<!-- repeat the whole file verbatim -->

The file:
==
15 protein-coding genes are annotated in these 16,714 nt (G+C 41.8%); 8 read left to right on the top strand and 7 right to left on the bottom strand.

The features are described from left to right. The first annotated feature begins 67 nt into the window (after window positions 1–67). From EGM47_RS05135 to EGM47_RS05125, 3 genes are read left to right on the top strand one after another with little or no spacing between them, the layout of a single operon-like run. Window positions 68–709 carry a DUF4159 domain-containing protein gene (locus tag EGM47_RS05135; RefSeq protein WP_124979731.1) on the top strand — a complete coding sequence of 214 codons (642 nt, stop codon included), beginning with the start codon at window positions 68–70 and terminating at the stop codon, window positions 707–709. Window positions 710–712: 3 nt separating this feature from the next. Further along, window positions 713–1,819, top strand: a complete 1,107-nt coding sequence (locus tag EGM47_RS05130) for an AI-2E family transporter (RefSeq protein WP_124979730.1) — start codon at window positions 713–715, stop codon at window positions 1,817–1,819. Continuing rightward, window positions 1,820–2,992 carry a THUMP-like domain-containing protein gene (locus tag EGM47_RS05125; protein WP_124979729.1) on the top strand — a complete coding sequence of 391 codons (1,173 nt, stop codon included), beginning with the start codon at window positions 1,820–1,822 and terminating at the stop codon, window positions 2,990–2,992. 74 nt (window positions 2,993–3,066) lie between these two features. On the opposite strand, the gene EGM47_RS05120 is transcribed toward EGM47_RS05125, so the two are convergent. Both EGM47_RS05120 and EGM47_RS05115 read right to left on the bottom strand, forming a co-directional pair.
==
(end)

15 protein-coding genes are annotated in these 16,714 nt (G+C 41.8%); 8 read left to right on the top strand and 7 right to left on the bottom strand.

The features are described from left to right. The first annotated feature begins 67 nt into the window (after window positions 1–67). From EGM47_RS05135 to EGM47_RS05125, 3 genes are read left to right on the top strand one after another with little or no spacing between them, the layout of a single operon-like run. Window positions 68–709 carry a DUF4159 domain-containing protein gene (locus tag EGM47_RS05135; RefSeq protein WP_124979731.1) on the top strand — a complete coding sequence of 214 codons (642 nt, stop codon included), beginning with the start codon at window positions 68–70 and terminating at the stop codon, window positions 707–709. Window positions 710–712: 3 nt separating this feature from the next. Further along, window positions 713–1,819, top strand: a complete 1,107-nt coding sequence (locus tag EGM47_RS05130) for an AI-2E family transporter (RefSeq protein WP_124979730.1) — start codon at window positions 713–715, stop codon at window positions 1,817–1,819. Continuing rightward, window positions 1,820–2,992 carry a THUMP-like domain-containing protein gene (locus tag EGM47_RS05125; protein WP_124979729.1) on the top strand — a complete coding sequence of 391 codons (1,173 nt, stop codon included), beginning with the start codon at window positions 1,820–1,822 and terminating at the stop codon, window positions 2,990–2,992. 74 nt (window positions 2,993–3,066) lie between these two features. On the opposite strand, the gene EGM47_RS05120 is transcribed toward EGM47_RS05125, so the two are convergent. Both EGM47_RS05120 and EGM47_RS05115 read right to left on the bottom strand, forming a co-directional pair.